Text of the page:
IN his article on this page of The TES two weeks ago, Dr Paul Kelley presented himself as an innocent American who inadvertently stumbled into a British political morass. Fiddlesticks!
He unleashed the row by pitchforking his excellent pupil Laura Spence into public controversy just weeks before her A-levels, six months after her initial disappointment and just nicely timed for Gordon Brown's attack on "privilege".
Now he repeats his accusations as if they had not been fully and repeatedly refuted.
Laura Spence was applying for a place at one of the most competitive colleges on one of the most sought-after courses at Oxford. There were 23 applicants for five places. All of them were predicted to do extremely well at A-level (and in the event they all did so). Those are the facts.
In a competition for a limited resource, an exam qualification cannot be an entitlement, only a starting point. Your horse may be a thoroughbred in tip top condition, but it has still to win the race. It is precisely because of the difficulty of distinguishing between candidates who are equally well-qualified on paper that Oxford - uniquely - has such an exhaustive process to select its students, a process that includes, generally, two academic interviews.
Consider the course for which Laura was applying. The candidates were interviewed exhaustively by five academics over two days. All those dons (who included three professors of international repute) were looking for the brightest pupils with the best potential they could find. They are simply not concerned whether the candidate comes from the inner city or a baronial pile - they are trying to judge academic potential and in this case also identify students who might turn into the best doctors.
The only discrimination involved is in favour of excellence. Of the five who pipped Laura to the post, three were women and three from ethnic minorities. Perhaps Dr Kelley would like to say which of these five he would have discriminated against in favour of Laura? Which would he have turned down?
Oxford is a university of international standing (by no means the only one in the UK) and must keep refreshing itself with the brightest and best students it ca get in every generation. It cannot afford to jeopardise its reputation by indulging in crude social engineering. But it goes to great lengths - and great expense - to persuade bright and able students, wherever they are at school, to think that Oxford may be right for them. In this respect, there is much still to be done, although much progress had occurred during the past decade. At my college, for example, the percentage of students from state schools has increased from 34 per cent to 48 per cent in five years. And we have achieved that not with targets or quotas, but by going out to schools and encouraging intelligent pupils to apply.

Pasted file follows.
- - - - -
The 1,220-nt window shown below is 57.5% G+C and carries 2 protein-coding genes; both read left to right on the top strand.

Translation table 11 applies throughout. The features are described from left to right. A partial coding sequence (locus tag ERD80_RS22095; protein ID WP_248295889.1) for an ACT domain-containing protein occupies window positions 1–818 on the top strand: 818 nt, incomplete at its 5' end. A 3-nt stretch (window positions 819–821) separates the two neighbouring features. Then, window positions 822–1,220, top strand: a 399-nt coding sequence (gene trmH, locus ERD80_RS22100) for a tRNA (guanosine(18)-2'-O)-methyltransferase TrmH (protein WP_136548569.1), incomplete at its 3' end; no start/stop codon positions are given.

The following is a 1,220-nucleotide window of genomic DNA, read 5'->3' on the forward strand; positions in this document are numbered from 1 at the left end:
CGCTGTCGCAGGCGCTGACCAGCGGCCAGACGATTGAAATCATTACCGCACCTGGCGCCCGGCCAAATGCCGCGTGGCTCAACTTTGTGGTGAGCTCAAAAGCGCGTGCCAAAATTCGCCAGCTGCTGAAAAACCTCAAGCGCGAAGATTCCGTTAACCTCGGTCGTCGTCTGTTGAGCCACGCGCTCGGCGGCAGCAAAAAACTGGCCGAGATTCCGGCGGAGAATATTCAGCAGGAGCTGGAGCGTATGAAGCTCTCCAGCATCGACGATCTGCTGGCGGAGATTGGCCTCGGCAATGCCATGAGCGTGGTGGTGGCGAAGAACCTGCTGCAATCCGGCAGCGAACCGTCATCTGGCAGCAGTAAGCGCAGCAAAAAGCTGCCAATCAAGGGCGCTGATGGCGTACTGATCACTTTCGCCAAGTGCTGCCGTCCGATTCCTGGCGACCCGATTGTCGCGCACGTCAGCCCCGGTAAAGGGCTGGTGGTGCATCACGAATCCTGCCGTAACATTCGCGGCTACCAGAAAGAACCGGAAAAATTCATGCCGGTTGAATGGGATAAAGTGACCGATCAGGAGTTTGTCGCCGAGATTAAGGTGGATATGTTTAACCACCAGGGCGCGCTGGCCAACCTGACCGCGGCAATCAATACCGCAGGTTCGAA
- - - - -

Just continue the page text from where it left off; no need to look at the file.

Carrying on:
In the Comprehensive Spending Review, the Chancellor hinted that he might link funding for university access programmes to how many students are accepted from a particular social or economic group. Dr Kelley called this "a bribe". For once, I agree with him. Not only would such a policy erode our credentials for excellence, but it may well be illegal, contravening the Further and Higher Education Act 1992.
Such a policy is wrong but also unnecessary, since the trend is in the direction we all want. To intervene now with the blunt instrument of quotas and targets would be disastrous - and deeply insulting to the many thousands of state school candidates who win their places on merit alone. Some colleagues are currently experimenting with ways of enhancing our present admissions processes by adding a new kind of test designed to identify innate academic ability. And we are trying to raise more money - with no strings attached - to spend on persuading more schools to send candidates to us.
One good thing that I hope might emerge from the Laura Spence affair is that more of this year's really able sixth-formers could now be thinking of trying for a place at an Oxford or Cambridge college. One hopes that more teachers will exhort their brightest pupils to aim high now that there is wider public understanding of the criteria on which we select candidates. Yes, the competition will be fierce and many will be disappointed. But those who gain places will know that they have succeeded on merit alone.
Tony Smith is president of Magdalen College, Oxford